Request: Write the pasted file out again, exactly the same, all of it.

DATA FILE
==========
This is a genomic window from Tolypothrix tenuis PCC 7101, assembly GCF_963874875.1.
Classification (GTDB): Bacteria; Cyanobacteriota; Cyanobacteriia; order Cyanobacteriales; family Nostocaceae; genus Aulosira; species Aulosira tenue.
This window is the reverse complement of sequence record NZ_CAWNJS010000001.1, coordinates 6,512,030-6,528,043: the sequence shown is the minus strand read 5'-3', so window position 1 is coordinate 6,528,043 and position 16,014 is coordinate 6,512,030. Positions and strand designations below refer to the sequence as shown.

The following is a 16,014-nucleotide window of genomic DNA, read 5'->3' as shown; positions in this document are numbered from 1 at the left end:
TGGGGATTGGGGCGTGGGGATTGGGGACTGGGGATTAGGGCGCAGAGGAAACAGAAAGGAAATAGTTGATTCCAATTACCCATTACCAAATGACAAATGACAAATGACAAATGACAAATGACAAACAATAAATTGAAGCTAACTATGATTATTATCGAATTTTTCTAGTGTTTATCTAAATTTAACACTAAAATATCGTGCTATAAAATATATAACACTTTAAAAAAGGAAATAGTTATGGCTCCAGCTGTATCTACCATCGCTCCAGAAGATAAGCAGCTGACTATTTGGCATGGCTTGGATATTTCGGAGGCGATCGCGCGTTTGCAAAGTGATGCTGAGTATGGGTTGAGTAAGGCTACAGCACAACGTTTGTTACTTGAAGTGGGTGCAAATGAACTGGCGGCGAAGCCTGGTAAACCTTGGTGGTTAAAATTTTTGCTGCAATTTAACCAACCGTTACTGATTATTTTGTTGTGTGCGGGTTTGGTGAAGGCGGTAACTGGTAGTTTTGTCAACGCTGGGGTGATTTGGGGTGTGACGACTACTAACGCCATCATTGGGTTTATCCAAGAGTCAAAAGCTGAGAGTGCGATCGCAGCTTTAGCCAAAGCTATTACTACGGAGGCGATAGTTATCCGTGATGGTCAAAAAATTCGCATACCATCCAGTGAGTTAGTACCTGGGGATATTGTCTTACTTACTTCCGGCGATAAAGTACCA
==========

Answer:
This is a genomic window from Tolypothrix tenuis PCC 7101, assembly GCF_963874875.1.
Classification (GTDB): Bacteria; Cyanobacteriota; Cyanobacteriia; order Cyanobacteriales; family Nostocaceae; genus Aulosira; species Aulosira tenue.
This window is the reverse complement of sequence record NZ_CAWNJS010000001.1, coordinates 6,512,030-6,528,043: the sequence shown is the minus strand read 5'-3', so window position 1 is coordinate 6,528,043 and position 16,014 is coordinate 6,512,030. Positions and strand designations below refer to the sequence as shown.

The following is a 16,014-nucleotide window of genomic DNA, read 5'->3' as shown; positions in this document are numbered from 1 at the left end:
TGGGGATTGGGGCGTGGGGATTGGGGACTGGGGATTAGGGCGCAGAGGAAACAGAAAGGAAATAGTTGATTCCAATTACCCATTACCAAATGACAAATGACAAATGACAAATGACAAATGACAAACAATAAATTGAAGCTAACTATGATTATTATCGAATTTTTCTAGTGTTTATCTAAATTTAACACTAAAATATCGTGCTATAAAATATATAACACTTTAAAAAAGGAAATAGTTATGGCTCCAGCTGTATCTACCATCGCTCCAGAAGATAAGCAGCTGACTATTTGGCATGGCTTGGATATTTCGGAGGCGATCGCGCGTTTGCAAAGTGATGCTGAGTATGGGTTGAGTAAGGCTACAGCACAACGTTTGTTACTTGAAGTGGGTGCAAATGAACTGGCGGCGAAGCCTGGTAAACCTTGGTGGTTAAAATTTTTGCTGCAATTTAACCAACCGTTACTGATTATTTTGTTGTGTGCGGGTTTGGTGAAGGCGGTAACTGGTAGTTTTGTCAACGCTGGGGTGATTTGGGGTGTGACGACTACTAACGCCATCATTGGGTTTATCCAAGAGTCAAAAGCTGAGAGTGCGATCGCAGCTTTAGCCAAAGCTATTACTACGGAGGCGATAGTTATCCGTGATGGTCAAAAAATTCGCATACCATCCAGTGAGTTAGTACCTGGGGATATTGTCTTACTTACTTCCGGCGATAAAGTACCA